Yahoo Music and Rhapsody Networks are live with the latest example of their partnership: full tracks served up with Yahoo U.S. search results. For instance, search for Bruce Springsteen and the top unsponsored result is a search box with links to five tracks; pick one and the FoxyTunes player pops up near the bottom of the browser. The music kicks right in. Browsing can continue and you can even use other screens. The catch: unless you’re a Rhapsody subscriber, full-stream play is limited to 25 songs a month.
Rhapsody, as you may recall, picked up Yahoo’s subscription music business when the portal shrugged it off as something that couldn’t gain enough scale. This move, part of an expansion of Rhapsody across Yahoo, meshes the power of Yahoo Search with Rhapsody 25 — a service Rhapsody already offers as its music gateway — a combo promo vehicle and ad-supported offering. (Yes, I know *Google* owns the search world but Yahoo still accounts for roughly one in five U.S. searches and that’s not peanuts when it comes to something like this.)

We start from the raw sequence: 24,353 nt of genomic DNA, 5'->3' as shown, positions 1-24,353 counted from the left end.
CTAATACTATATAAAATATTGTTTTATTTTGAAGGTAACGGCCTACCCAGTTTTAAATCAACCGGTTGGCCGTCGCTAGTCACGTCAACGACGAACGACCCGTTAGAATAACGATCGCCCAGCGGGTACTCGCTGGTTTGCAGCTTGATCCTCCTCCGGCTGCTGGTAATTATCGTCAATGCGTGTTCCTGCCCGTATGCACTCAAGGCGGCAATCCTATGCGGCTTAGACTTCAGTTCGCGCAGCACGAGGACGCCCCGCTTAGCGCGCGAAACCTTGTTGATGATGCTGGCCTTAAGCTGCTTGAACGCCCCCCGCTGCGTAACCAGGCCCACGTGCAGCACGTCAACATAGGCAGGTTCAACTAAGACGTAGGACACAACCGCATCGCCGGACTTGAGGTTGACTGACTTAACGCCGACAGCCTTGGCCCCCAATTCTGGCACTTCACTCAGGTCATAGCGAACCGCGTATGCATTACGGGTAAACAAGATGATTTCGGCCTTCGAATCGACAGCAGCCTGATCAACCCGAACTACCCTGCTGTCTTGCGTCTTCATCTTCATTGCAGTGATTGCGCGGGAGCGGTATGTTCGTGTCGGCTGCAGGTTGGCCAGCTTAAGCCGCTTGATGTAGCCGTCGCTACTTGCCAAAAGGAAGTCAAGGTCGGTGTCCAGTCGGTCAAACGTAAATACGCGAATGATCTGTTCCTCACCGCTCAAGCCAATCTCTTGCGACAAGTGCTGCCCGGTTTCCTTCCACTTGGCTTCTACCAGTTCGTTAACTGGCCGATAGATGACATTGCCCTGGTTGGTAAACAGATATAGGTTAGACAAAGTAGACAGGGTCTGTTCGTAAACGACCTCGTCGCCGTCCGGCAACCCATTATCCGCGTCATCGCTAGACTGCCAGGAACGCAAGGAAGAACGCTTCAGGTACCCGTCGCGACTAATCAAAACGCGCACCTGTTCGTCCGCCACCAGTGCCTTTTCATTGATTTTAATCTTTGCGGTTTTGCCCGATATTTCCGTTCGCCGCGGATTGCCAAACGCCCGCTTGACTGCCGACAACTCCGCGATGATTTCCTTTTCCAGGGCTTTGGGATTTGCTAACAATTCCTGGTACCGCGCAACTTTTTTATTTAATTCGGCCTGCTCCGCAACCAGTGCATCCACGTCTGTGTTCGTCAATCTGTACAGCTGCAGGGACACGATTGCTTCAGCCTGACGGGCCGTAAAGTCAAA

Michael Spiegelman, head of Yahoo Music, describes this as the first in a series of upgrades to the way music is experienced at Yahoo (NSDQ: YHOO). He didn’t pitch it this way to start but the best comparison emerged as we talked: IMDb plus media consumption. A couple of days later, IMDb added media consumption in the form of thousands of videos so the goal is even more apt. Yahoo is trying to play to its strengths by making music part of its fabric, not just a vertical, while at the same time recognizing its competition. Wikipedia has a lock on the bios, MySpace the artists, YouTube the video. What Spiegelman and company want to do is bring all of that material and more into the same space through search with streaming music as the extra. The next key area: artist pages due to launch in October and then opening up to artists, enabling them to upload media directly.
In the meantime, this gives Yahoo a differentiator, something no other major search engine offers. Will it make a difference to consumers?